Experts recognize that the characteristics of this gem are unmatched. Is it due to its color? Does our soil have something special? Here we tell you.
The Muzo Indians, settled in the Eastern Cordillera, fought bloody battles with their conquerors to avoid revealing the deposits where the emeralds were found. Finally, the Spanish ended up discovering these places and with the passage of time their brilliance shone in Europe. Today, Colombia is the largest producer and stands out for the extraordinary quality of these gems, considered the best in the world.
The country competes with Zambia, Brazil and Afghanistan, nations that also enjoy a recognized emerald tradition. Every year, these countries discover in their subsoils veins or rocks with a significant amount of embedded emeralds. Those of Zambia and Brazil are characterized by being very opaque, while the Afghans resemble the Colombians, which are still the most desired.
Our color is green
Colombia is covered in green from the jungles to the plains. Beyond that color that varies in shades and extends throughout the territory like a patchwork quilt, the iconic intense bluish green of the emeralds hidden among the vast mountains of the departments of Cundinamarca and Boyacá stands out.
“On the scale of tonality, the Colombian emerald is the most balanced. Not very black, not very clear ”, explains Carlos Osorio, a graduate of the Gemological Institute of America, a prestigious gem research center. Óscar Baquero, president of Fedesmeraldas, considers that this characteristic distinguishes it notoriously from the others and allows it to “have a perfect saturation”.
Their large size and deep clarity are other properties that make emeralds a gemstone like no other. The largest in the world come from Colombia. At about three pounds, the Emilia emerald is considered the most beautiful and of the best quality. Some miners found it in Gachalá (Cundinamarca) in the late sixties.
Its exceptional clarity makes it an extraordinarily clean gem, with very little presence of pyrites, calcites and other minerals inside. That is, very few elements affect its brightness. Colombian emeralds are also recognized for their hardness, which allows them to resist scratches, although not too strong blows; and elegance. Whoever wears them must be as delicate as the stones they wear.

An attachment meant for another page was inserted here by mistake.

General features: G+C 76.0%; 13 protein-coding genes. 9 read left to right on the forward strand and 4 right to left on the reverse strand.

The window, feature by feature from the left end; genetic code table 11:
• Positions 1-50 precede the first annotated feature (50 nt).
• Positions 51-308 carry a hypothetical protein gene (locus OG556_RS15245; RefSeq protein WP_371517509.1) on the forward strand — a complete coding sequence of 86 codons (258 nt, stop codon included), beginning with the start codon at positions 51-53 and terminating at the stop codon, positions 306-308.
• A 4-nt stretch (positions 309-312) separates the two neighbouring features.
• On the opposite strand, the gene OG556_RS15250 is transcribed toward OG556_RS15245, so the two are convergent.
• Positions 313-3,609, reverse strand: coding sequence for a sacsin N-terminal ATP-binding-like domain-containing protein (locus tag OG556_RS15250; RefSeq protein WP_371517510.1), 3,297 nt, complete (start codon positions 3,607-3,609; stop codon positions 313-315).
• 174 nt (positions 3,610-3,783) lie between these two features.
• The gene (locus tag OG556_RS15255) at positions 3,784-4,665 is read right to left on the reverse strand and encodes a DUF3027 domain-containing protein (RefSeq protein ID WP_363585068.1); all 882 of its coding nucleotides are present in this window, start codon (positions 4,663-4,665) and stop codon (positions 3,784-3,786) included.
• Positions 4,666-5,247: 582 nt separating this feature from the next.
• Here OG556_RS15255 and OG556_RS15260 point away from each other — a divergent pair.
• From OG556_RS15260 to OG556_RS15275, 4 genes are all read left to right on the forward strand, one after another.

Nature in favor
Emerald is the green variety of a colorless mineral called beryl and is made up of aluminum, silicate oxide, and three important elements known as impurities: chromium, iron, and vanadium.
If all the emeralds on the planet have the same chemical composition, why do the Colombian ones boast of having special qualities? Osorio says that these “green stones” were formed during the Quaternary period, in which the Earth underwent a profound transformation: The mountains became a valley and the valleys became mountains. “Boyacá, and part of the Eastern Cordillera were ocean,” he says.
In this department, according to Osorio, lie the only hydrothermal deposits in sedimentary rock of marine origin in the world. In other words, Colombian emeralds were formed in an environment of water, which gave them the natural clarity that characterizes them. Likewise, their search is much more complex, because it is as if the gas – which was mineralized to become emerald, had spread on the rocks.
“In addition to clarity, the color gives great value to the Colombian emerald. The bluish green is due to the sedimentary rock of marine origin ”, says John Zapata, gemologist at the Esmeralda Technological Development Center (CDTEC). Shimmering chrome, leveled vanadium, and iron (to a lesser extent) give the beryl, its hue and make it an emerald.
Likewise, the stones extracted from departments such as Boyacá, have their impurities and compounds leveled. If it had more iron, the emerald would be too dull of a green, like the Brazilian. And if vanadium was the protagonist, as it happens in Zambia, it would look more yellowish. “I do not like yellow,” says Osorio. “It is the perfection of nature,” he adds with a smile. Hence the magic of Colombian emeralds.